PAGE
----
Exceptional Iron-Age elite tomb discovered in France. Since October 2014, a team of French archaeologists have been excavating an early Iron-Age princely tomb within an exceptional monumental funerary complex on the outskirts of Lavau (Champagne region).
At the centre of a 40 m diameter mound, the deceased and his chariot lie at the heart of a large burial chamber of 14 m², one of the largest of its kind ever identified by archaeologists, dating to the beginning of the 5th century BCE (Hallstatt period).
The grave contains funerary goods worthy of the highest Hallstatt elite. The centrepiece of the deposit is a bronze cauldron, approximately 1 m in diameter. Its four circular handles are decorated with heads of the Greek river deity Acheloos who is represented here horned, bearded, with ears of a bull and a triple moustache. The edge of the cauldron is also decorated with eight lionesses heads.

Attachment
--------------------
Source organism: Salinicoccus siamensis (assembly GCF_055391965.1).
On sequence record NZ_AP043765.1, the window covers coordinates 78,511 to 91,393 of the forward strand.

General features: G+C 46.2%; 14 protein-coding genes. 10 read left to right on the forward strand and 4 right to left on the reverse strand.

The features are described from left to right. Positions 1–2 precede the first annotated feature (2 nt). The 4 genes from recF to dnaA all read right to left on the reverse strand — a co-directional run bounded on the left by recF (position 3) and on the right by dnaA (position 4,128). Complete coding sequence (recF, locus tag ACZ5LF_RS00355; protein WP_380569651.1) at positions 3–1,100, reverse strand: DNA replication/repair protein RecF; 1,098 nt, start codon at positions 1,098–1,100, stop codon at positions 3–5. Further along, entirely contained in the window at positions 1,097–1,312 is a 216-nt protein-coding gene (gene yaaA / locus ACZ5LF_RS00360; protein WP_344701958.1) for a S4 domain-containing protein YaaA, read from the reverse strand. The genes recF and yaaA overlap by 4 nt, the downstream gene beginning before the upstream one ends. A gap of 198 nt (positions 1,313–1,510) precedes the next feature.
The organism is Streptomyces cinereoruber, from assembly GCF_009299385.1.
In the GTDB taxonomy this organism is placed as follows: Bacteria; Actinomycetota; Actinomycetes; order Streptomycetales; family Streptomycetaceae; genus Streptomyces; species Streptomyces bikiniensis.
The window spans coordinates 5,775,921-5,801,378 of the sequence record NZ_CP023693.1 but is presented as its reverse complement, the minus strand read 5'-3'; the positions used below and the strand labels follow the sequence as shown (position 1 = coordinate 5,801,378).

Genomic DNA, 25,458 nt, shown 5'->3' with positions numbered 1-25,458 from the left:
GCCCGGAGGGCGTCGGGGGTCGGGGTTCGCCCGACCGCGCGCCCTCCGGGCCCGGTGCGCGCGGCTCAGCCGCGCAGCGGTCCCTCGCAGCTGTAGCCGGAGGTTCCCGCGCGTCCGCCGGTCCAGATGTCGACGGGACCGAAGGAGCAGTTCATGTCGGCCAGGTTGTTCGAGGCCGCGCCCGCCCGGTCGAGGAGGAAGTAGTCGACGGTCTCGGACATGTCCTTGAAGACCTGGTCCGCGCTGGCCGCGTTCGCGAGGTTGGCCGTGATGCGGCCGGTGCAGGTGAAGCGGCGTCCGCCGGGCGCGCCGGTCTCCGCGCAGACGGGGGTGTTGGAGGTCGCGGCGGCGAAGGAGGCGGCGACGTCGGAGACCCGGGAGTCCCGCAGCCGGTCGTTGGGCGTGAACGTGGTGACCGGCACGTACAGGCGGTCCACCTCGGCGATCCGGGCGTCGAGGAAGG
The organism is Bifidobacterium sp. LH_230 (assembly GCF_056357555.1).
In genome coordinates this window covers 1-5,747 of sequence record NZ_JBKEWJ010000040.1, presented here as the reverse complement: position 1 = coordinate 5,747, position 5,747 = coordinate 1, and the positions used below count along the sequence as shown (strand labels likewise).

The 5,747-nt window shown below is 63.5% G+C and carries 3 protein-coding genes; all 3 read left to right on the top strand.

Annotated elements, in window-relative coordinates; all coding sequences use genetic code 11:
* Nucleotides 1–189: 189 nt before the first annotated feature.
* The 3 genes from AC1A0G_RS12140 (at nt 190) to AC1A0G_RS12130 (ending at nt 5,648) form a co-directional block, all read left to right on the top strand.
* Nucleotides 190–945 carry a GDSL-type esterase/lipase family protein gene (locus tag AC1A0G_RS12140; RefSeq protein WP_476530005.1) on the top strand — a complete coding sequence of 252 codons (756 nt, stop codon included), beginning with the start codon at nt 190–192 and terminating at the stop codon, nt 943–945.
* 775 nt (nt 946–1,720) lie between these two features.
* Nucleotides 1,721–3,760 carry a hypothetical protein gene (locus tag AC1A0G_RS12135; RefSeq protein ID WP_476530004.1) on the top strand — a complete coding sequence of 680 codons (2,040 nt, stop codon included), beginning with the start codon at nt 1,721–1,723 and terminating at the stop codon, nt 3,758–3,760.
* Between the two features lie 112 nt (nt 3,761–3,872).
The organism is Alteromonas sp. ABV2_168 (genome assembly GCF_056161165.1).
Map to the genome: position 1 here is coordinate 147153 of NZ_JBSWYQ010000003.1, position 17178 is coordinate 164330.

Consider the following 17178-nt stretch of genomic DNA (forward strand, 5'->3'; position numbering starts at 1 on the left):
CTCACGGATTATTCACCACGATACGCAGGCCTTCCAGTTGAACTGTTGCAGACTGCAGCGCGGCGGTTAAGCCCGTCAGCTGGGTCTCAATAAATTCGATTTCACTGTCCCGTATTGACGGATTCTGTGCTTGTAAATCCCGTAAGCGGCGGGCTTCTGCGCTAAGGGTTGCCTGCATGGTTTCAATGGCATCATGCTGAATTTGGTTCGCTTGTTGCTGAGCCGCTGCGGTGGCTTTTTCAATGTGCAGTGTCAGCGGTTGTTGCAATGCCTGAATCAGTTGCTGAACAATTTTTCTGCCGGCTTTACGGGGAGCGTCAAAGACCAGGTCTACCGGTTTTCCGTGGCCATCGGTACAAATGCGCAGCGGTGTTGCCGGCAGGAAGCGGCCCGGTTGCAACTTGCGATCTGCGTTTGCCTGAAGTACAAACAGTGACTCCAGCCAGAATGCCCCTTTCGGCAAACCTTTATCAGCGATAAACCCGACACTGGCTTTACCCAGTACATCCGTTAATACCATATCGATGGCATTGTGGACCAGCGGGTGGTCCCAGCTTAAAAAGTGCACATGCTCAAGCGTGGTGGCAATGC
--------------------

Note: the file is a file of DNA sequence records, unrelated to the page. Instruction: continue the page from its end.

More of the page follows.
The artwork is considered to be of Etruscan or Greek in origin. Inside the cauldron is an Attic ceramic jug decorated with black figures, one of whom is Dionysus depicted in a typical Greek banquet scene, lying beneath a vine and facing a woman. This jug represents the most northerly found to date, and reflects the Celtic elite’s love of feasting.
The end of the 6th century and the beginning of the 5th century BC are marked by the development of the economic activity of the Etruscan and Greek city-states of the West, Marseilles in particular. Looking for slaves, metal and other valuables (including amber), Mediterranean traders came into contact with the continental Celtic communities.
Those controlling the natural channels of communication, in particular the Loire, Seine, Saône, Rhine, Danube watersheds, took advantage of this traffic and saw their elites acquire many prestige goods which are found buried alongside their owners in monumental mounds – Heuneburg and Hochdorf in Germany for example, in Bourges, Vix and now this fine example.
For more photographs and French press release – INRAP